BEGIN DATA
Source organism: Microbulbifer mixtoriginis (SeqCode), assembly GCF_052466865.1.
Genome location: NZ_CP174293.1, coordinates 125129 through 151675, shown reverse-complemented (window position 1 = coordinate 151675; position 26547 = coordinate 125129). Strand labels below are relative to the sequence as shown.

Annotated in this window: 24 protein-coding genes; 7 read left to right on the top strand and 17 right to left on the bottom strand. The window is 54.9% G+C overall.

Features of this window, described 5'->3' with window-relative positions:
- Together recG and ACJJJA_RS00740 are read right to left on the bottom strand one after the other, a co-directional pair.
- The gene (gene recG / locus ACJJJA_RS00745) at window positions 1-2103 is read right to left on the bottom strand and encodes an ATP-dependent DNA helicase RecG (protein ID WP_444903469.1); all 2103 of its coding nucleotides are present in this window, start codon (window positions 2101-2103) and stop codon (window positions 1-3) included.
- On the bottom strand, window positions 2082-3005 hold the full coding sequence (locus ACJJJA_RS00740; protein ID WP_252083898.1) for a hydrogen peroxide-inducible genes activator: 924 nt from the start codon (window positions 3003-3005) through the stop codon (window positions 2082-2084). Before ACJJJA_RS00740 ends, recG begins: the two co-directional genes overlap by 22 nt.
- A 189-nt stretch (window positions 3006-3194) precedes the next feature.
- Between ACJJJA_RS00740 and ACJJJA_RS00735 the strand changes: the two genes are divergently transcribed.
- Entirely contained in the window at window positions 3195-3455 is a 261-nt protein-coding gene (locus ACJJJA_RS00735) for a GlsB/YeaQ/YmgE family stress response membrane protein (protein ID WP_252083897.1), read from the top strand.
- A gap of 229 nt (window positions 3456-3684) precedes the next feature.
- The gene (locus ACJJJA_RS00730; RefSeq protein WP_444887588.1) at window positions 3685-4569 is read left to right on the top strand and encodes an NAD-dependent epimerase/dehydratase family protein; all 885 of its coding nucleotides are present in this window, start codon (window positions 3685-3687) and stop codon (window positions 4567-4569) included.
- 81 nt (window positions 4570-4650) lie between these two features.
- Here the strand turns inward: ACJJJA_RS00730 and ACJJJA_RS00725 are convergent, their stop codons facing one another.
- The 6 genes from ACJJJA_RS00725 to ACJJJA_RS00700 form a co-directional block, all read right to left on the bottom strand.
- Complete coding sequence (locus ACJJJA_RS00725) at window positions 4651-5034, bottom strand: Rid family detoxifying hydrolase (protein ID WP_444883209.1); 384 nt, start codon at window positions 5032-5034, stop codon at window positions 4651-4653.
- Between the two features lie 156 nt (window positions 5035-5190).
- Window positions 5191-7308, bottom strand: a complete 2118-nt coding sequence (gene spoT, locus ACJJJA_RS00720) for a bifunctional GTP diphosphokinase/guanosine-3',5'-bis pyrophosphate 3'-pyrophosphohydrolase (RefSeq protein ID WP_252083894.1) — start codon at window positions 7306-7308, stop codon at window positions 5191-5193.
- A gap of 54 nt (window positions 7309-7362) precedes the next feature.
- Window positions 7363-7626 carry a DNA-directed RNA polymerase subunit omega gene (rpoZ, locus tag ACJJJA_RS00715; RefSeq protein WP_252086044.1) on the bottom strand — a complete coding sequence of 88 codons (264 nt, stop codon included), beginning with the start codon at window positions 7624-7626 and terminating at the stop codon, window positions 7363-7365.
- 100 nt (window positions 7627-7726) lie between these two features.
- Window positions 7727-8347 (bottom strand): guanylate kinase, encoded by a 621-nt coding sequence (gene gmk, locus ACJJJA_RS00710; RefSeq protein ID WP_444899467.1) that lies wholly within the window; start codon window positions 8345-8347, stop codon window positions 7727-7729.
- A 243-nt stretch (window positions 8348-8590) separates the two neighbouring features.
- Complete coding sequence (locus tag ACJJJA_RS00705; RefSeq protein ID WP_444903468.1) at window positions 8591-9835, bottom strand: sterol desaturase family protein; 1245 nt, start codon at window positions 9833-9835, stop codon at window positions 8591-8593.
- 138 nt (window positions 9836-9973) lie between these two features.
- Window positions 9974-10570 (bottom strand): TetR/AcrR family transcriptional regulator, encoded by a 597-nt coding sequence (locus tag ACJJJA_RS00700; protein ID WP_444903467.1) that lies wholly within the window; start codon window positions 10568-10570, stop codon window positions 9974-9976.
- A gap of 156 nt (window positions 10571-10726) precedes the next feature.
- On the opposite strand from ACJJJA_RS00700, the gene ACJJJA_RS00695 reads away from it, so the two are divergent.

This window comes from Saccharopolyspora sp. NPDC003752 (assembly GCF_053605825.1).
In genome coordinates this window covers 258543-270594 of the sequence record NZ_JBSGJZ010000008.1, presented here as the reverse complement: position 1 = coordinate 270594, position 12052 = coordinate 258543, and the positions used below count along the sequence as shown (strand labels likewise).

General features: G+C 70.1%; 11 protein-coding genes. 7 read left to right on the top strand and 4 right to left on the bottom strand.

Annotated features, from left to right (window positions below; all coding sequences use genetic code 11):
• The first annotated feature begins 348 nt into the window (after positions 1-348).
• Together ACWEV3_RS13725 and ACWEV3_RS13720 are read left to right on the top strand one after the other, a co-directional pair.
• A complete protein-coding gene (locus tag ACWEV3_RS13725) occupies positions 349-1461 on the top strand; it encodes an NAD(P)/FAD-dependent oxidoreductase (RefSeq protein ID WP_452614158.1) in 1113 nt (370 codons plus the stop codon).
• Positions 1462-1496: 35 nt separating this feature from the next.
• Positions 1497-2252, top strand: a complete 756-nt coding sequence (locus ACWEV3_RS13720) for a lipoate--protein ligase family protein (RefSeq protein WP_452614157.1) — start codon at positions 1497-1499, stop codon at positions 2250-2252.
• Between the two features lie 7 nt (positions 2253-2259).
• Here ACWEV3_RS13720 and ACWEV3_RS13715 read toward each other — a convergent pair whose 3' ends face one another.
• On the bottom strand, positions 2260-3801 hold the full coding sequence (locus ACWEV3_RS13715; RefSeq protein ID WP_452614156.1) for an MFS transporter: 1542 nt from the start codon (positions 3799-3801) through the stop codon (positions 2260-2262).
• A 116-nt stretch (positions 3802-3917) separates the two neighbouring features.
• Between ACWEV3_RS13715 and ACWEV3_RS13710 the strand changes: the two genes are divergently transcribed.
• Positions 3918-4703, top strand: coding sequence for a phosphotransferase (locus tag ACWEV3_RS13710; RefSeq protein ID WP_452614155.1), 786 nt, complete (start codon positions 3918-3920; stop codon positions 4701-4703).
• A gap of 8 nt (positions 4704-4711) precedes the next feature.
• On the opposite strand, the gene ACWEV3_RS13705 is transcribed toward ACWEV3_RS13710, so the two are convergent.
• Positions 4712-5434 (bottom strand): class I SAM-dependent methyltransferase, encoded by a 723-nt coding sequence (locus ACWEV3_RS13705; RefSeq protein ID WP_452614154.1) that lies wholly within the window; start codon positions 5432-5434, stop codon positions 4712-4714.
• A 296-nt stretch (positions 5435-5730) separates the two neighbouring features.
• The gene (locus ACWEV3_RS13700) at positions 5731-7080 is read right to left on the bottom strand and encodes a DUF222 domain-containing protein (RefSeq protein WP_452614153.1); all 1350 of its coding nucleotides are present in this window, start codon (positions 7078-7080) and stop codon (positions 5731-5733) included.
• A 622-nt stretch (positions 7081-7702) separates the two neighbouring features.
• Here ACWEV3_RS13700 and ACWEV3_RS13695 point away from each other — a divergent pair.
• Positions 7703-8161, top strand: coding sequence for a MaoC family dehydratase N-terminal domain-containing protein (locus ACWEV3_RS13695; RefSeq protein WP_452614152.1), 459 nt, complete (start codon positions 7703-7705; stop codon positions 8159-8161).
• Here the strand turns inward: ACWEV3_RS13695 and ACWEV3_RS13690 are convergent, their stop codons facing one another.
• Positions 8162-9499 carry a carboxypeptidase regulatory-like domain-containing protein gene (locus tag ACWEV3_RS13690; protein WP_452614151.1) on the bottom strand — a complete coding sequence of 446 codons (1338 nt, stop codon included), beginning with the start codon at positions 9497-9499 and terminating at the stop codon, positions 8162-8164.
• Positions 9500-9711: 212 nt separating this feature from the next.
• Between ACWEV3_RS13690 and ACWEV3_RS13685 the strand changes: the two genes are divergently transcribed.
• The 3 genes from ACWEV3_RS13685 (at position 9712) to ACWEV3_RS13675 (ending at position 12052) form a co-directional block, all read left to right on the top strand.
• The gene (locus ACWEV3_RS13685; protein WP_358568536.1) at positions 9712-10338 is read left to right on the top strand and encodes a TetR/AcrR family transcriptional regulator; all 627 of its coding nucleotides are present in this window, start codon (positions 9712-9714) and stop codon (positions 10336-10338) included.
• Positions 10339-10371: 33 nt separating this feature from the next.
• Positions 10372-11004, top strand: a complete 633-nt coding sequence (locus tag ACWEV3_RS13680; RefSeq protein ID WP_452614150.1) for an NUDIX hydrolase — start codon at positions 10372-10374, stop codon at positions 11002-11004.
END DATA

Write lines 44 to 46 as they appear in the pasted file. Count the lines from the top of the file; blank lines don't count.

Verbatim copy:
• A gap of 8 nt (positions 4704-4711) precedes the next feature.
• On the opposite strand, the gene ACWEV3_RS13705 is transcribed toward ACWEV3_RS13710, so the two are convergent.
• Positions 4712-5434 (bottom strand): class I SAM-dependent methyltransferase, encoded by a 723-nt coding sequence (locus ACWEV3_RS13705; RefSeq protein ID WP_452614154.1) that lies wholly within the window; start codon positions 5432-5434, stop codon positions 4712-4714.